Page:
As part of a continuing series on Fall 2017 semester courses that relate to innovation and business law, this post spotlights Health Law.
From Obamacare to Trumpcare (or “Ryancare” if you prefer) the healthcare system is in the midst of significant change, and that change will have profound impacts on health care. “In health law, law and policy are really one and the same,” Professor Kurtz observed. “The law gives life to the polices that people want to see adopted.”
Health Law provides an opportunity for students to learn more about the complexities of the health system and how medical professionals and organizations handle those complexities. “Any student who is interested in an introduction to the operation and economics of the health system in the United States or the legal issues arising for healthcare providers should be interested in taking this course,” Professor Kurtz explained. He added that this “course involves a lot of discussion surrounding health care policy.” By the end of the course, students should have “an appreciation of the myriad issues that arise in the context of the delivery of health care and a better understanding of what is currently a $3 trillion industry in the U.S.”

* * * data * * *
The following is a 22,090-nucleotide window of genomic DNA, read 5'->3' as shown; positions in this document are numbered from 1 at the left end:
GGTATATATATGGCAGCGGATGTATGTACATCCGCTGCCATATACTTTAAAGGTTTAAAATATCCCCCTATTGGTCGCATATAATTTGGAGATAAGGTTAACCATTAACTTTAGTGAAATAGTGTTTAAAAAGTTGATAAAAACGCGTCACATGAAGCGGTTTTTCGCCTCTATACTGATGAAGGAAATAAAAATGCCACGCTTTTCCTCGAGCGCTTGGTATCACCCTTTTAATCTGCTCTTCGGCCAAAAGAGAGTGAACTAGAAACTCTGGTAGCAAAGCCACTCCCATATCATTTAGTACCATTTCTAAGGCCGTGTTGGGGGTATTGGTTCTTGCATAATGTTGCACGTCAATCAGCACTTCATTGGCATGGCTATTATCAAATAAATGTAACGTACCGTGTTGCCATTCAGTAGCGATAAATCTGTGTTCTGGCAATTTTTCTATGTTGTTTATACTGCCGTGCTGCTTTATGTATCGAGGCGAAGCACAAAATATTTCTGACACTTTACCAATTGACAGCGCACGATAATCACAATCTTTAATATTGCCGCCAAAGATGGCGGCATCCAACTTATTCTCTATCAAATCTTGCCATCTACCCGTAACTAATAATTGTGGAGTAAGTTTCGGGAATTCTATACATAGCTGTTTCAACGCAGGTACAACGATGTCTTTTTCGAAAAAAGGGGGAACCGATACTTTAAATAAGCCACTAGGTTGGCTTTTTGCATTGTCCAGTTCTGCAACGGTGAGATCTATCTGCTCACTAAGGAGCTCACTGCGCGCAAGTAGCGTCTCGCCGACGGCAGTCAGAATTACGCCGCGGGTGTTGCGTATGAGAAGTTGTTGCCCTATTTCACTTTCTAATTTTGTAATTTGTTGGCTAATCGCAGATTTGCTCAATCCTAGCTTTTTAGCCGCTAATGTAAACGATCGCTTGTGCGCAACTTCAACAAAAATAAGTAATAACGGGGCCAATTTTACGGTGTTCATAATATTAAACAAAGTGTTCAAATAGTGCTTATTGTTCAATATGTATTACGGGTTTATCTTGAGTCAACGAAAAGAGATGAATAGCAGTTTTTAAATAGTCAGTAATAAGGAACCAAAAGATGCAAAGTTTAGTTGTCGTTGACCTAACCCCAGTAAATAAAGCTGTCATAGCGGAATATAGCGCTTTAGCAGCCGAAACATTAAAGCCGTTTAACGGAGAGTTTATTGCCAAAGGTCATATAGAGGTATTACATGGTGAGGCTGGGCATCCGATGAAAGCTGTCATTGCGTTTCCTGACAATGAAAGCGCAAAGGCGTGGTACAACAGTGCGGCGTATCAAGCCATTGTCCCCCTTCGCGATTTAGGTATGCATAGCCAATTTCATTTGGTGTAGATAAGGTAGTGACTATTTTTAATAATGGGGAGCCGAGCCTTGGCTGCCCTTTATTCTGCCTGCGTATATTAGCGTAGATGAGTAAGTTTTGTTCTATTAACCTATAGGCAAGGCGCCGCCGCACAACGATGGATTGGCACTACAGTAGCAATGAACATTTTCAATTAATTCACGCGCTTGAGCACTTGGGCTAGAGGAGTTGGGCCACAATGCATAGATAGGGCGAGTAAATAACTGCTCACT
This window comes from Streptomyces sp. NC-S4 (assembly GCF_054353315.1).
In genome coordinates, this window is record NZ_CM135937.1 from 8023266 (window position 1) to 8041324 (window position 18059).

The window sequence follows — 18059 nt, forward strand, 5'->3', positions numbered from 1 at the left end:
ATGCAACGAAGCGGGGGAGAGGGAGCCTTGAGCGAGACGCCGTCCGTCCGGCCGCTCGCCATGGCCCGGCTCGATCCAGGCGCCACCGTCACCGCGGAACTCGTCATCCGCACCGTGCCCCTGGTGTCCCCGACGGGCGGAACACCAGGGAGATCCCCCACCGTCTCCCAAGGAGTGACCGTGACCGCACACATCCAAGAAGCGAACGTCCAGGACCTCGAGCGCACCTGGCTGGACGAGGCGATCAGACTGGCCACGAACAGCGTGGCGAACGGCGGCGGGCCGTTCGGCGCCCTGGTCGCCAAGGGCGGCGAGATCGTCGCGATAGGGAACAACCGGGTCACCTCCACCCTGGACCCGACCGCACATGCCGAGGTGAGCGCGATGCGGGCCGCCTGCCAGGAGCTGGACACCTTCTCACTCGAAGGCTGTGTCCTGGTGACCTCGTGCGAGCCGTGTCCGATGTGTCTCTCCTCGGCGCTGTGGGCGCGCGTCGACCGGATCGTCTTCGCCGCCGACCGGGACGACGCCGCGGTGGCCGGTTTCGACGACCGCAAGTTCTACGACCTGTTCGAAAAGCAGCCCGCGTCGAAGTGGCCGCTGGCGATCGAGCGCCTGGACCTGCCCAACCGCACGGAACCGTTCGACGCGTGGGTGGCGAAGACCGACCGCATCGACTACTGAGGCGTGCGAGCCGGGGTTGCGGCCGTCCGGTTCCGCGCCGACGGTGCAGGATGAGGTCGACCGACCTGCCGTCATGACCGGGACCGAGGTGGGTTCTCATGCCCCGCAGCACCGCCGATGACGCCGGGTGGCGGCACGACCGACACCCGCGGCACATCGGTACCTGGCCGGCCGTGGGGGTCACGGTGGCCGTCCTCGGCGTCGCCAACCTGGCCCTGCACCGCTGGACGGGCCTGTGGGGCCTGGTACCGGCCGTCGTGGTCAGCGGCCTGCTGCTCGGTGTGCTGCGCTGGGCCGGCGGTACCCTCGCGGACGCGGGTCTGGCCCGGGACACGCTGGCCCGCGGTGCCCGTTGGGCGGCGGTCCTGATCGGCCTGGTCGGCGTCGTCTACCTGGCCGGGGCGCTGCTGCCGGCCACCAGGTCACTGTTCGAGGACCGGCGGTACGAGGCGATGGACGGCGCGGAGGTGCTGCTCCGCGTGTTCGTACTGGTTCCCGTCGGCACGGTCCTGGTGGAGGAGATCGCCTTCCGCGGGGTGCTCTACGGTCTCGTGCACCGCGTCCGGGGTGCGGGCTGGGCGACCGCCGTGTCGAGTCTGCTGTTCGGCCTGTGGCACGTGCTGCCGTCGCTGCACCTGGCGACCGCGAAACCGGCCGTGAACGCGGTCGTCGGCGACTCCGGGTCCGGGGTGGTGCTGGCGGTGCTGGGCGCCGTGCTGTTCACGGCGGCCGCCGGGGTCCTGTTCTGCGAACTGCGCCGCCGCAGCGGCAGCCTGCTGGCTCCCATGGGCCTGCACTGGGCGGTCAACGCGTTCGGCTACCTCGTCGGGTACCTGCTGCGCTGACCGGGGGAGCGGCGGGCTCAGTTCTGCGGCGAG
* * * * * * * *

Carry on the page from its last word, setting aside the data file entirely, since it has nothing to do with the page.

Sarah Thielen, a 2L, took the course this past fall. “I enjoyed learning about how health law is constantly impacting our lives,” Thielen explained, “and it was interesting to consider how the new election may have immediate consequences.” Thielen also enjoyed the small class size, which she felt helped foster in-depth discussions. “Professor Kurtz encouraged all of us to communicate our opinions, rather than just reading and writing,” Thielen said.
Amanda Marincic -- March 21, 2017
Major areas of concern in health law; tension between quality, access, costs; may include malpractice, quality control, health care financing, access (insurance, Medicare, and Medicaid), licensing, bioethics (end‑of‑life decisions, informed consent, surrogacy, organ transplantation).
Monday - Wednesday -- 1:50-2:50